It’s little remembered now that a renewed sense of public purpose was also Bush’s hope. We recall with amused pity the phrases “a thousand points of light” and “a kinder, gentler America,” but those ideas meant something to Bush. He’d studied at the feet of the policy mandarins who surrounded his father, Connecticut Senator Prescott Bush, conservative men who nonetheless believed in the ability of government to improve people’s lives, a proposition Reagan made his name maligning. Though he first ran as a Goldwater conservative, as a young congressman — like Obama but unlike Carter, Reagan, Bill Clinton, and George W., he came out of the Legislature — Bush proved his mettle by bravely voting for Lyndon Johnson’s fair housing bill, after Johnson had announced he wasn’t seeking reelection, and over the objections of Bush’s incensed white Houston constituents.
In 1988, Bush could not run openly on reversing his predecessor’s policies, as Obama would later run against his son, but he did so tacitly. He was troubled by the rampant deregulation and decline in social services funding of the 1980s. Indeed, one slogan of his campaign, since forgotten, was “We Are The Change!” (add “we seek” to the end of that, and you have an oft-repeated slogan of the Obama campaign).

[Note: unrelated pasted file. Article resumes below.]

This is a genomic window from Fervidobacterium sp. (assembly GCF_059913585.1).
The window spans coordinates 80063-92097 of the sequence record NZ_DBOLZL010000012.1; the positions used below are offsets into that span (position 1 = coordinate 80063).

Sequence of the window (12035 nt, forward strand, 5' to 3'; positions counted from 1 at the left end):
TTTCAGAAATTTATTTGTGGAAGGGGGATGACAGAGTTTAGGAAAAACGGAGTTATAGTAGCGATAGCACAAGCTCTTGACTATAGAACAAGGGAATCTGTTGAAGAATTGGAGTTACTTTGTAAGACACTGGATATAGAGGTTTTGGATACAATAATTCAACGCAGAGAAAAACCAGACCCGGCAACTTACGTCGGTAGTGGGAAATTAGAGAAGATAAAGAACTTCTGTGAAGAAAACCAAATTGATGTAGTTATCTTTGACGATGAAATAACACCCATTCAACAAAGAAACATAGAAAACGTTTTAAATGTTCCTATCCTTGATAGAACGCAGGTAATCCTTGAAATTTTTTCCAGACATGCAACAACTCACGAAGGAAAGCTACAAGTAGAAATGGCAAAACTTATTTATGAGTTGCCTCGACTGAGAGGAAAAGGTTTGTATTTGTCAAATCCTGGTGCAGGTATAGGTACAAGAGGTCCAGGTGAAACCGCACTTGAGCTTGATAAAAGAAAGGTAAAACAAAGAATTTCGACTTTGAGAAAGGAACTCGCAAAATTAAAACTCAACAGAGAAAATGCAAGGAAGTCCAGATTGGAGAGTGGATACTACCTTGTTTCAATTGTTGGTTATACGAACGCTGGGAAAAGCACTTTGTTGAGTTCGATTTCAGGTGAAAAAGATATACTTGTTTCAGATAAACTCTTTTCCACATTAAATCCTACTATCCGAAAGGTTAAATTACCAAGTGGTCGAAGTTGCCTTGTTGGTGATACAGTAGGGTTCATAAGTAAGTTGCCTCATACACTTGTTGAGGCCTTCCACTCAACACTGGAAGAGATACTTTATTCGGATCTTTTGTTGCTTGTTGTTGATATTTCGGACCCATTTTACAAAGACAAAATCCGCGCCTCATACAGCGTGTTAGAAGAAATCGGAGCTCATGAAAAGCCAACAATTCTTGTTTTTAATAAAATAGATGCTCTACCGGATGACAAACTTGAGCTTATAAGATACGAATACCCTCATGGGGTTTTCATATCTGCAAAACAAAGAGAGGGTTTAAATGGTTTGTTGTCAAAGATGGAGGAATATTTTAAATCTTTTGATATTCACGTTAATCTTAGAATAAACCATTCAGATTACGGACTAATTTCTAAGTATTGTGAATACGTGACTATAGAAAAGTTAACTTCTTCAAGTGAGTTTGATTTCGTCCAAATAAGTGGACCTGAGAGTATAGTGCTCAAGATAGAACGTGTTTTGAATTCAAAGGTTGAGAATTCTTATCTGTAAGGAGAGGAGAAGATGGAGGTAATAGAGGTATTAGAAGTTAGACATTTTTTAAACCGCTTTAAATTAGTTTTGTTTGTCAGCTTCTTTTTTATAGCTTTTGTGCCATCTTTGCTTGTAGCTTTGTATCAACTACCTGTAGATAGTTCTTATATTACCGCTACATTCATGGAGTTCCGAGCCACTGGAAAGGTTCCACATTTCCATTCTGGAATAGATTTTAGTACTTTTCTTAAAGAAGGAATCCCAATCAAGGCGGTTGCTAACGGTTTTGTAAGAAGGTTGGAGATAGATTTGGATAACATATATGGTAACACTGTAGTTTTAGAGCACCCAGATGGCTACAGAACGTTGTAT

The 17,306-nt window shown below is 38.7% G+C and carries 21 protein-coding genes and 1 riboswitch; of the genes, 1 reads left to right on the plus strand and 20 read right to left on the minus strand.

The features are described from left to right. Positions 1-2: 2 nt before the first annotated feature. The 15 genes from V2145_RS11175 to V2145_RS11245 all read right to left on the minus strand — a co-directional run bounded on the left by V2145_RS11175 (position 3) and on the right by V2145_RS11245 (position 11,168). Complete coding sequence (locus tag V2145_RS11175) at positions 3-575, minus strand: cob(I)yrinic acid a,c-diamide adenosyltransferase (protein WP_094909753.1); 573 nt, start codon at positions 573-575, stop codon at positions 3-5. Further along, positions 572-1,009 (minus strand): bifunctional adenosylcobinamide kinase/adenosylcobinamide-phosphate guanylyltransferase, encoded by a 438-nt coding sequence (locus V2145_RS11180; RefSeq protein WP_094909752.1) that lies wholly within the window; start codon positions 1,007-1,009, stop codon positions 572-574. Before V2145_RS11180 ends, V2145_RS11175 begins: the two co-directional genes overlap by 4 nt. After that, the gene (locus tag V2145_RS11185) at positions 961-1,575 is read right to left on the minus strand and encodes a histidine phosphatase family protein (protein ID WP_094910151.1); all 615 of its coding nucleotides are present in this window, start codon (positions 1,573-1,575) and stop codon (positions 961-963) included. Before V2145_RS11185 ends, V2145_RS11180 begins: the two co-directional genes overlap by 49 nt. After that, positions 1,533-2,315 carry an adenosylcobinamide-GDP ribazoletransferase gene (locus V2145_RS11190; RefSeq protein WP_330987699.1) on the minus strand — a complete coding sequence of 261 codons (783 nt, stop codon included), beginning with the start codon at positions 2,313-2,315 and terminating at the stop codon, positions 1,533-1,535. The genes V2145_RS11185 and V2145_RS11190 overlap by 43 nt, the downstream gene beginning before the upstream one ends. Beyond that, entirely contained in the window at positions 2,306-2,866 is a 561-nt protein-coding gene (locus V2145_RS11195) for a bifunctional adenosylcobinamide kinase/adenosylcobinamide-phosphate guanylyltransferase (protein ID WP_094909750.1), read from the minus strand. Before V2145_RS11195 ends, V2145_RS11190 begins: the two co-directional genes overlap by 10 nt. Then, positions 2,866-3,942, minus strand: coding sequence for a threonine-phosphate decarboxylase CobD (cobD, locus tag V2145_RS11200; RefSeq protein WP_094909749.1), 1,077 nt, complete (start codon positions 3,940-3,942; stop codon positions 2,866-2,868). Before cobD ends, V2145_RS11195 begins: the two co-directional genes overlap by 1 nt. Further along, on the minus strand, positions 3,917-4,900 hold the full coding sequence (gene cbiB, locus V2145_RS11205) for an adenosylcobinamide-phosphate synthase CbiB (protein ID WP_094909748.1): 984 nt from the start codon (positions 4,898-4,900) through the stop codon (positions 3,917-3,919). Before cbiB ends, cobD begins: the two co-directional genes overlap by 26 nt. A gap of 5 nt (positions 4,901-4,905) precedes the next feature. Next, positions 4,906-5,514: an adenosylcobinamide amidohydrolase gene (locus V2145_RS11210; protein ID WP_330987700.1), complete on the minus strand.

As president, Bush signed into law the Americans With Disabilities Act of 1990. He put the full weight of the White House behind renewing the Clean Air and Water Acts (a coup Obama would be lucky to equal). He effected the first minimum wage increase in a decade. Most gallingly for his friends on Wall Street, in the wake of the S&L crisis he approved the most significant package of financial regulation reforms until 2010’s Consumer Financial Protection Act.